Dr. Oshinski is well known for his collaborative efforts between Emory and Georgia Tech's Department of Biomedical Engineering, along with his dedication to advancing the technologies of MR imaging. One area of concentration is the development of Cardiovascular MRI for clinical and basic science applications. Dr. Oshinski has worked on development of the contrast-enhanced MRA and phase-contrast MR for rapid assessment of the aorta and the peripheral runoff vessels. He also Implemented SSFP cine imaging for rapid breath-hold assessment of cardiac function, IR recovery sequences for myocardial perfusion imaging, and creating a protocol for using MR coronary angiography to diagnose the proximal course of the coronary arteries.
Cleft and craniofacial disorders are my primary clinical and basic research interests. Even though the surgical repair of cleft lip and palate is highly effective, patients will continue to be faced with ongoing medical, dental, and surgical care. Surgical outcomes can be variable, and the patient's facial growth and development is primarily the result of their genetic composition. Therefore, much of my research focuses on the problems that can develop during the years that follow surgery.
Underdevelopment of the upper jaw is one of the main sequelae of cleft palate repair and causes maxillary hypoplasia. To uncover why this happens, I have assembled a team of collaborators that includes Drs. Nick Willett (Emory Department of Orthopedics), Gregory Gibson (Center for Integrative Genomics, Georgia Institute of Technology), and Michael Davis (Coulter Department of Biomedical Engineering at Georgia Tech and Emory University), all of whom are experts in the fields of bone and vascular biology. Our goal is to determine how cell autonomous and non-cell autonomous Jagged1 signaling during maxillary development contributes to final maxillary formation.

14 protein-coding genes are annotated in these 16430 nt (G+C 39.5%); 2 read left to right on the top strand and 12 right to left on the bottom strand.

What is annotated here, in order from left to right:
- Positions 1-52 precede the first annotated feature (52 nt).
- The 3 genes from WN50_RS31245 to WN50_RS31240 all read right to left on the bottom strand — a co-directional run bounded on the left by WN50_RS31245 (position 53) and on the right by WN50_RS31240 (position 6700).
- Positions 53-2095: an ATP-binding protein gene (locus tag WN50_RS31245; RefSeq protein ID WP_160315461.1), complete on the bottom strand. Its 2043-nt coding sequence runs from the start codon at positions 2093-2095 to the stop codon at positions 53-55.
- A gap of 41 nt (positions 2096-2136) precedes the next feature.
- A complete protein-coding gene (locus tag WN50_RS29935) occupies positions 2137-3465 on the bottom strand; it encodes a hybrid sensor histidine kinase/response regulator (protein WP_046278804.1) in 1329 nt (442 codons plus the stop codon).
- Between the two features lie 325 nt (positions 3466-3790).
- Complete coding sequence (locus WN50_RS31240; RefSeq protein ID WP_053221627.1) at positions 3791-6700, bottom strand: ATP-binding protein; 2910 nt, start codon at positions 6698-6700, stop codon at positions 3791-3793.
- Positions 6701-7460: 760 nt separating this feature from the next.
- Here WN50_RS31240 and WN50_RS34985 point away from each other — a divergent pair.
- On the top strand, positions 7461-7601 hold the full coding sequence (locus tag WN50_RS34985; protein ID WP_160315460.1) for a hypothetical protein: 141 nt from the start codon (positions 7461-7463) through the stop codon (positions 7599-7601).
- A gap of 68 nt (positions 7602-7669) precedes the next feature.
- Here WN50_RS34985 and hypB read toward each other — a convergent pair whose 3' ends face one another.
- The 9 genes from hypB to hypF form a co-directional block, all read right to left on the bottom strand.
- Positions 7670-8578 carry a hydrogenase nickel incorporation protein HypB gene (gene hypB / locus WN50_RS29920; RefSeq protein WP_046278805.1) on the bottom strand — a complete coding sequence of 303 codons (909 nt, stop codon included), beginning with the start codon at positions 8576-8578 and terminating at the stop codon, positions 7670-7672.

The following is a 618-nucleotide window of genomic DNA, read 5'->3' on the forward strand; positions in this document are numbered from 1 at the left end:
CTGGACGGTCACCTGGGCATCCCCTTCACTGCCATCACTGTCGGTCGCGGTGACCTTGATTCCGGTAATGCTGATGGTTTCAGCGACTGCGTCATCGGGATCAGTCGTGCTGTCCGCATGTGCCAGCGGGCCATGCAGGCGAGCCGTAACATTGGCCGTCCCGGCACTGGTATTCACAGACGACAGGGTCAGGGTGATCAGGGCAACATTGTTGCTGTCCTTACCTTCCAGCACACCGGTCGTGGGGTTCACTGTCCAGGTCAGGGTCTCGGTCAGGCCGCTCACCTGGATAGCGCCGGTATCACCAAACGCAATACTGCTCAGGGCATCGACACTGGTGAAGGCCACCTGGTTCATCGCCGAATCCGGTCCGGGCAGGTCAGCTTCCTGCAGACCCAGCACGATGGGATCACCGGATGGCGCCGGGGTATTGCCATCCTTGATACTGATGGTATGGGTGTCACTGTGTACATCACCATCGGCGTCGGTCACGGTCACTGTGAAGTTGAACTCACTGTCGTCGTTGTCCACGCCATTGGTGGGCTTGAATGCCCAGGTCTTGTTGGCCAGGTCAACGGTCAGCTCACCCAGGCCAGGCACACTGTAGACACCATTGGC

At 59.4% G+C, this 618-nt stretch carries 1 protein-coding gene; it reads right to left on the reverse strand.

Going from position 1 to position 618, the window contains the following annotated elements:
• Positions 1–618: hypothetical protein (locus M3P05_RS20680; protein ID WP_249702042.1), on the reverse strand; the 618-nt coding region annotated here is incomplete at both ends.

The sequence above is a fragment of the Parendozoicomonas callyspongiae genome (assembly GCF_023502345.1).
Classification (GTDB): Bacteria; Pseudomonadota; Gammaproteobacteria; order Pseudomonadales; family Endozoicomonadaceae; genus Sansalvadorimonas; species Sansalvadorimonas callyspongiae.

With assistance from Drs. Scott Boden (Emory Department of Orthopedics), Roberto Pacifici (Emory Department of Medicine), and Bob Taylor (Emory Department of Medicine), I am examining how intramembranous ossification of the maxillary and palatine bones contributes to later maxillary morphology. Dr. Greg Gibson (Director of the Center for Integrative Genomics, Georgia Tech) will help plan, execute, and analyze the RNA-seq data to identify the targets of Jagged1 signaling. We have already published our observations involving the bony phenotype and our conclusion that Wnt1-Cre;Jagged1 F/F mice are a viable model of post-natal maxillary hypoplasia. Once we have a wider understanding of maxillary development, we plan on developing targeted therapies for future in vitro and in vivo correction of maxillary hypoplasia in the Jag1CKO mice